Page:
Bankruptcy - A Donnelley Tradition

Glen is a member of The Motley Fool Blog Network -- entries represent the personal opinion of the blogger and are not formally edited.

The Blame Game and Recent Headlines

When Google blamed R.R. Donnelley & Sons (NASDAQ: RRD) for pre-releasing their 8-K ahead of schedule, I decided to investigate.  I have previously covered the side of the coin where Google doesn't have enough debt in my post Google - A Story of Bad Debt Management. Google's bad debt management is actively preventing equity shareholders from having 40% higher market capitalization than they have today. R.R. Donnelley & Sons presently has around a 10% dividend yield.

R.R. Donnelley & Sons - Cut Your Dividend Before Your Investors Cut You

At first glance, the 10% dividend yield might seem sustainable. The company has around $500M of FCF and is annually paying around $187.5M in dividends at their present dividend rate. That means that their payout ratio is 37.5%. Feel free to argue till you are blue in the face that this is sustainable. The fact remains, that you are blue in the face and you are wrong. You are wrong because you are not looking at the principal repayment schedule or the fact that management is choosing to keep the dividend at the expense of their credit ratings. This is bad. As an investor, it is my obligation to cut poor investment opportunities from my portfolio and if management continues to make bad capital allocation decisions I become increasingly confident in my analysis that creditors will have a field day taking over.

Please take a look at page 26 - their debt Maturity Profile - of their August 2012 investor presentation - below

 

 

The first thing that you'll notice is that the company is now stacking up its principal repayments in 2018 and 2019 larger than their Free Cash Flow. Also note that the company as recently as March 13 created the debt that comes due in 2019. The yield on their debt due in 2019 per their report above is 9.29%. That implies that their credit rating is poorly rated. Some would call these bonds junk bonds. I would say that the company is purposely being foolish with their cash flows. They are choosing to pay out a small portion of their free cash flow to equity owners today at the risk of what will be a Chapter 11 filing in a few years. Here is how it works.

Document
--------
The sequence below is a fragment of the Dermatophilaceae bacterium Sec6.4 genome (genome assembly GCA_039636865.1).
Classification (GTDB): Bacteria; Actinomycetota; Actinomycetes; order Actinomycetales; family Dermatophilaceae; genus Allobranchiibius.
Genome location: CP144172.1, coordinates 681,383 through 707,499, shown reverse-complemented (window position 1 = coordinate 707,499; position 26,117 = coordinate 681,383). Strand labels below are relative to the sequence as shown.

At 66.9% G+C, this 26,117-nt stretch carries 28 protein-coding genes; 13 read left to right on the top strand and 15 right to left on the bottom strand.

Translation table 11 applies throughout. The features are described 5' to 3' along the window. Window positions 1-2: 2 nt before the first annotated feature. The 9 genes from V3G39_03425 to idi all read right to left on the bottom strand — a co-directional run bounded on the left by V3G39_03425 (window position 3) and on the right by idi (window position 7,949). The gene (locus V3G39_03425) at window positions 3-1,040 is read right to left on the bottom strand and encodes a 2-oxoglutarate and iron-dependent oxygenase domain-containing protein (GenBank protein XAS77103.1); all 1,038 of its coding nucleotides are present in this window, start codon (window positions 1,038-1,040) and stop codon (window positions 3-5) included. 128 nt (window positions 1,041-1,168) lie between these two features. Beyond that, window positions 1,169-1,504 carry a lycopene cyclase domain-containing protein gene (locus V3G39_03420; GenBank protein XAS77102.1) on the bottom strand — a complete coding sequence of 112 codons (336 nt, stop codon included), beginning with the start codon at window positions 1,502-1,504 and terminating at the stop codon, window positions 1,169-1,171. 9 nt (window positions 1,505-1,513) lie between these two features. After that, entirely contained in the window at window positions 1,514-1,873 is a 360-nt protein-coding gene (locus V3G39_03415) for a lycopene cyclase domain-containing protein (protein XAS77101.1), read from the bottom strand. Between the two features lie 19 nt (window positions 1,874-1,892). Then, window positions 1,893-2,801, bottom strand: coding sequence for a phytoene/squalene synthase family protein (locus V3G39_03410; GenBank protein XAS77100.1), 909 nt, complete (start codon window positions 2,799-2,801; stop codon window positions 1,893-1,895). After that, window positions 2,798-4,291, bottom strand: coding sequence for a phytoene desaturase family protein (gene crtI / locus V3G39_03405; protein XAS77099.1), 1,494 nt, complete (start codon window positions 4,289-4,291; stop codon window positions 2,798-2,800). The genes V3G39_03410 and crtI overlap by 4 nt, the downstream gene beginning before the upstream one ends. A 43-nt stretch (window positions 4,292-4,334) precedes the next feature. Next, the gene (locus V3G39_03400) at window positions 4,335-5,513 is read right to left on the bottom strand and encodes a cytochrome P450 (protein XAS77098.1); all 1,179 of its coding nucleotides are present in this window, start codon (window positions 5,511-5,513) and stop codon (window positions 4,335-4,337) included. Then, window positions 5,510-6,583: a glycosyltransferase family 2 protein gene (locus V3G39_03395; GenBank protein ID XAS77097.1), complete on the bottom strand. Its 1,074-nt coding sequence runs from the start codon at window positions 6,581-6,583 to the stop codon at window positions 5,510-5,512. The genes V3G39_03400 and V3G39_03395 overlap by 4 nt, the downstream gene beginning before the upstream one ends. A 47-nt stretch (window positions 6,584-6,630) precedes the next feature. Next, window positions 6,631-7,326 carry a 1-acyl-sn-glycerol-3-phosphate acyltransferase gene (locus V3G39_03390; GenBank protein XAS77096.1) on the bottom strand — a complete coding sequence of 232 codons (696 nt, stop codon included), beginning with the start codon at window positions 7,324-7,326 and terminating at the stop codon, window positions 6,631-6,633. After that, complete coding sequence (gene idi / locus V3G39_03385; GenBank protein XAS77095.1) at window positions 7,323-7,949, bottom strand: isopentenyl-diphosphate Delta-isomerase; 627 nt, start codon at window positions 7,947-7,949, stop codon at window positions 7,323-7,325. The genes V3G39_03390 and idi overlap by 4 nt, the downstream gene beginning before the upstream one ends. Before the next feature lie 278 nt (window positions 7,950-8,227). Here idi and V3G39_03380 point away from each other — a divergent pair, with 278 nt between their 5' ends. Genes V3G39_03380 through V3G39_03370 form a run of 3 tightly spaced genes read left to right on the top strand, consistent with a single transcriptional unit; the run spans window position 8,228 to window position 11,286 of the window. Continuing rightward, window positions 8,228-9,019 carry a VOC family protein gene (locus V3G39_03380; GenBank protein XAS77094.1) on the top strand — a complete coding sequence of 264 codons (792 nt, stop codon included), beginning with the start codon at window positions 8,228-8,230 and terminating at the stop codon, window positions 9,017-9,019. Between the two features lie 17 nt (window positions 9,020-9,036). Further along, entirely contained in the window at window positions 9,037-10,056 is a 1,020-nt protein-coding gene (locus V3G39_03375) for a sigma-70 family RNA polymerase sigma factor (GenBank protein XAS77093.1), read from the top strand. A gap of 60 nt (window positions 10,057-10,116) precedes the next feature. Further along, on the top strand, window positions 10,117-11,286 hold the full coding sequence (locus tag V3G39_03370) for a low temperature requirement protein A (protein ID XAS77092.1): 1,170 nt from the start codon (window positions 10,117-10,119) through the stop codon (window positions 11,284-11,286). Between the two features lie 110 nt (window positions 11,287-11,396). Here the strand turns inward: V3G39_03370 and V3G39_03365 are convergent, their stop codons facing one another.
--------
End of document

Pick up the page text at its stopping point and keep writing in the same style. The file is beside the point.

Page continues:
When companies are stupid with their cash flow, lenders become less willing to loan money to them. Their willingness to lend is reflected in the interest rate that the company pays on its debt. As you can tell from their most recent debt financing compared to their other sets of notes, lenders are becoming increasingly skeptical. In fact, the interest rates that the company is paying in order to continue their dividend are setting off my fire alarms. This is not in line with mine and Ben Graham's expectation that management is operating under the framework that the optimum capitalization structure for any enterprise includes senior securities to the extent that they may be safely issued and bought for investment. Junk rated debt is not categorizable as "safely issued."

Keep Paying That Dividend and Risk Insolvency

Continuing to pay out the dividend is to ignore that they could face insolvency when it is clear that the principal repayments in 2018-2019 exceed their annual free cash flow. To do so at this point in the game is to choose to do so. This is a choice that I see as purposeful ignorance. The net result is that the bondholders could at some point in the game refuse to refinance the debt and force a recapitalization altogether - taking over ownership of the company. This would leave shareholders with their few bucks in dividends and that's all folks.

I've seen this before, the most recent of which is in the industry of Phone Books, where in aggregate all players were not focusing on principal repayment but instead was focusing on refinancing. Sure, the cash flow is there, but just because the cash flow is there does not prevent the company from defaulting on its equity obligations. Here are two examples: 1 and 2. History tends to repeat itself. I strongly recommend that anyone who owns R.R. Donnelley and Sons sells today and does not buy back until the dividend is cut and the company puts out a memo that it is their fiduciary responsibility to see to it that their credit ratings are investment grade before they begin issuing a dividend and further that if the price of the stock drops to a certain point then they would prefer to buy-back stock than pay out a dividend.

The Good News - What If They Cut Their Dividend to $0 Until They Have Better Credit Ratings?